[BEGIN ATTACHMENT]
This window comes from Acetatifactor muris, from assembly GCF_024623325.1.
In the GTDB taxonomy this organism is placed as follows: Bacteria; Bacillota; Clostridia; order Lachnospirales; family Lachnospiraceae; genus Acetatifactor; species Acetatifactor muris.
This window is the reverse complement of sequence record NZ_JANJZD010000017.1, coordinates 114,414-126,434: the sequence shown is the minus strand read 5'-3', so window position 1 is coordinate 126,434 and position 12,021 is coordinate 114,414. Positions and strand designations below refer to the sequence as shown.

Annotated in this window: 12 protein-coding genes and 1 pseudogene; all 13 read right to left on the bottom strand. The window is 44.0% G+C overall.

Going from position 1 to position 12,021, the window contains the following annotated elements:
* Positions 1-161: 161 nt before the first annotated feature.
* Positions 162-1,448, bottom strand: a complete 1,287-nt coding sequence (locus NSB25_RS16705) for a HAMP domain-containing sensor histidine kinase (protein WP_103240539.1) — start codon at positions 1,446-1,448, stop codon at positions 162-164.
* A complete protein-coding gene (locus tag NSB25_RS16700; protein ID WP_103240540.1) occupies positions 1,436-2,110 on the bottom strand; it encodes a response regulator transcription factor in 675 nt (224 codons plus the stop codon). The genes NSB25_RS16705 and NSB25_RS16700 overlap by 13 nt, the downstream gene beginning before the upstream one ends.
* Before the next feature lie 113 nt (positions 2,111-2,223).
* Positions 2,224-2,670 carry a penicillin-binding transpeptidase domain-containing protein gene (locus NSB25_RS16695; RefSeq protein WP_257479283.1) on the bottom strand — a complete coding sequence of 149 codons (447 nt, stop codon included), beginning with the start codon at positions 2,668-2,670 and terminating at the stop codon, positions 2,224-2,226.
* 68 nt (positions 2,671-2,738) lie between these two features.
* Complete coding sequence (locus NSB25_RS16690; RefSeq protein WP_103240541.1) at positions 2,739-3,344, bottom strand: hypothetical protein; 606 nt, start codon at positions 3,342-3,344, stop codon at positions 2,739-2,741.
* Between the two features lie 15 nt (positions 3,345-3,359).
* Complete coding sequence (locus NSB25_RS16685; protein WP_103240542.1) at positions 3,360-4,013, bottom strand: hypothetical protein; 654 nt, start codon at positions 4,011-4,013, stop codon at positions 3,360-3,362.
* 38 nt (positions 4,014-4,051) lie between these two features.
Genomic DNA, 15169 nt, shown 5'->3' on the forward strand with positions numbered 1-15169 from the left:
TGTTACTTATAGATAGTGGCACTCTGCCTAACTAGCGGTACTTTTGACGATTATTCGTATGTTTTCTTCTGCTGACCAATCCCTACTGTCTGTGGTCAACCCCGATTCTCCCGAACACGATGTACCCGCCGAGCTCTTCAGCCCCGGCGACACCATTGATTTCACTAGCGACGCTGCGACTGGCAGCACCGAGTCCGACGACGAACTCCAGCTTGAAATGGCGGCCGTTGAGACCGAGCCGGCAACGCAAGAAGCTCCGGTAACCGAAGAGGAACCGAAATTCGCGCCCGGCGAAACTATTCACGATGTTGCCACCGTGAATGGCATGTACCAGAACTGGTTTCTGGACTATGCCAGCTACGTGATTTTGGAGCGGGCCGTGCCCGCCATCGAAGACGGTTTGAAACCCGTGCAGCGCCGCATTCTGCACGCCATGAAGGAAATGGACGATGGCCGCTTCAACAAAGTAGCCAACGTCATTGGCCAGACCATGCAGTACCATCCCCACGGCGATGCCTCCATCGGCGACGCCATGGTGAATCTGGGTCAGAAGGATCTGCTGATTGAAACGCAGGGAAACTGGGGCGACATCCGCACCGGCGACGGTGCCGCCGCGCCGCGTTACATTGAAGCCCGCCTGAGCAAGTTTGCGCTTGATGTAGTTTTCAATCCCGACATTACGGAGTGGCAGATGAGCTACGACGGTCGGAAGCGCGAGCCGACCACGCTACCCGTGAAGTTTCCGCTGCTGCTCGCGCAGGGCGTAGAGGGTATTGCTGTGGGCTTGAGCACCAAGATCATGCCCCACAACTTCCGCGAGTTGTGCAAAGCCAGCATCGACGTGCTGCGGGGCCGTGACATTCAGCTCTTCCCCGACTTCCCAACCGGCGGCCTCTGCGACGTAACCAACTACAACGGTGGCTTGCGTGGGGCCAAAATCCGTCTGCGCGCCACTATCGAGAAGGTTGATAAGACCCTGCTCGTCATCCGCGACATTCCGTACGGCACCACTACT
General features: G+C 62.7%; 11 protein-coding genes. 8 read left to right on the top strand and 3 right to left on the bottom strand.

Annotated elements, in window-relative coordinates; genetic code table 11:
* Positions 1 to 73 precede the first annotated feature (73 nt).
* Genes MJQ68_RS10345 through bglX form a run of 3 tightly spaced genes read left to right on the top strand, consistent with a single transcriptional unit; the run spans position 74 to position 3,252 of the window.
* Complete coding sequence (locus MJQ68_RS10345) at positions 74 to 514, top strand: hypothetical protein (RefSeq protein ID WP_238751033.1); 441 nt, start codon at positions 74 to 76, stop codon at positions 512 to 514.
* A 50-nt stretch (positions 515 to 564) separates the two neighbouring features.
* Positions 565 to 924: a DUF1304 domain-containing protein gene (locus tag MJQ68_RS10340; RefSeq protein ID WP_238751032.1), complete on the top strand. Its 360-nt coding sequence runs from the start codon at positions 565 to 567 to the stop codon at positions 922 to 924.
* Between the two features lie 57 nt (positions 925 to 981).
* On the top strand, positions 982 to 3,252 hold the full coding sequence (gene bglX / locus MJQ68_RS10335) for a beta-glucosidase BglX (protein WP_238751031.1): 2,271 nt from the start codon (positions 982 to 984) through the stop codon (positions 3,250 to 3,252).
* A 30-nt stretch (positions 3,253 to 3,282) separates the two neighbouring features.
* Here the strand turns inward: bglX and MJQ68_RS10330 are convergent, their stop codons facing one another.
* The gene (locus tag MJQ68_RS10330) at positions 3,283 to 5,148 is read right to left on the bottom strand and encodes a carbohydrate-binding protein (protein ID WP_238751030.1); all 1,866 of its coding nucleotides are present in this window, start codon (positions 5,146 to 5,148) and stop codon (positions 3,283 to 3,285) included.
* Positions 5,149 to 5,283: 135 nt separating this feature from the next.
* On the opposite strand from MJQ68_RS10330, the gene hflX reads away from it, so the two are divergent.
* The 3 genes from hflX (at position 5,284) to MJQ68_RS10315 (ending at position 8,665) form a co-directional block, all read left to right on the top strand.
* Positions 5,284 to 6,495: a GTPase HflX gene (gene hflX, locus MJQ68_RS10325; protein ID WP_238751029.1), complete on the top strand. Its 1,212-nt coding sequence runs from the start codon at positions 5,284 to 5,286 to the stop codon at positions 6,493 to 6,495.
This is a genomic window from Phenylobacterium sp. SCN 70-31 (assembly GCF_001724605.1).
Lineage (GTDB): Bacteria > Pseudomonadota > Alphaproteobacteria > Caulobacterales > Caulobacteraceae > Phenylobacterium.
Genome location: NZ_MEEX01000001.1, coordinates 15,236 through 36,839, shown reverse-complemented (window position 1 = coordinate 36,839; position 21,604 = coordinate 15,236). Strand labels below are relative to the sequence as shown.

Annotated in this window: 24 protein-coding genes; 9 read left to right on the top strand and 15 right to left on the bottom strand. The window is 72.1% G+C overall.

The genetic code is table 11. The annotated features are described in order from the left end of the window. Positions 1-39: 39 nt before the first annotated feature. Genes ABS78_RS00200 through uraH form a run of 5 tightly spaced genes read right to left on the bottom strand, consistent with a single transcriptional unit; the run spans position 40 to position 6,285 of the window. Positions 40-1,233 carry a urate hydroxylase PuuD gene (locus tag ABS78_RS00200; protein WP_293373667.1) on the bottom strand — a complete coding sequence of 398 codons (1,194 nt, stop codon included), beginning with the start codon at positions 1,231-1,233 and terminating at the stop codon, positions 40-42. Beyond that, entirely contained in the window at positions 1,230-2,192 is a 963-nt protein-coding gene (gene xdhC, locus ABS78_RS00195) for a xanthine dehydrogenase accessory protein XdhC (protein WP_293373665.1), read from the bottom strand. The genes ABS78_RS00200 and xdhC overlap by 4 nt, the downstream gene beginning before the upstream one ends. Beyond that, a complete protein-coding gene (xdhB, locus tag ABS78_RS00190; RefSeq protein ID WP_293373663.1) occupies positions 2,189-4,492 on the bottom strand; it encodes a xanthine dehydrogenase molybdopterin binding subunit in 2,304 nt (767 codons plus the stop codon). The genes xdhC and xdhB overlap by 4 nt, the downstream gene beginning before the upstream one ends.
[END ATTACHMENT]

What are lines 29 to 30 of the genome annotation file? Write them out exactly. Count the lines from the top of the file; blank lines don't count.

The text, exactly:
* The gene (locus tag MJQ68_RS10330) at positions 3,283 to 5,148 is read right to left on the bottom strand and encodes a carbohydrate-binding protein (protein ID WP_238751030.1); all 1,866 of its coding nucleotides are present in this window, start codon (positions 5,146 to 5,148) and stop codon (positions 3,283 to 3,285) included.
* Positions 5,149 to 5,283: 135 nt separating this feature from the next.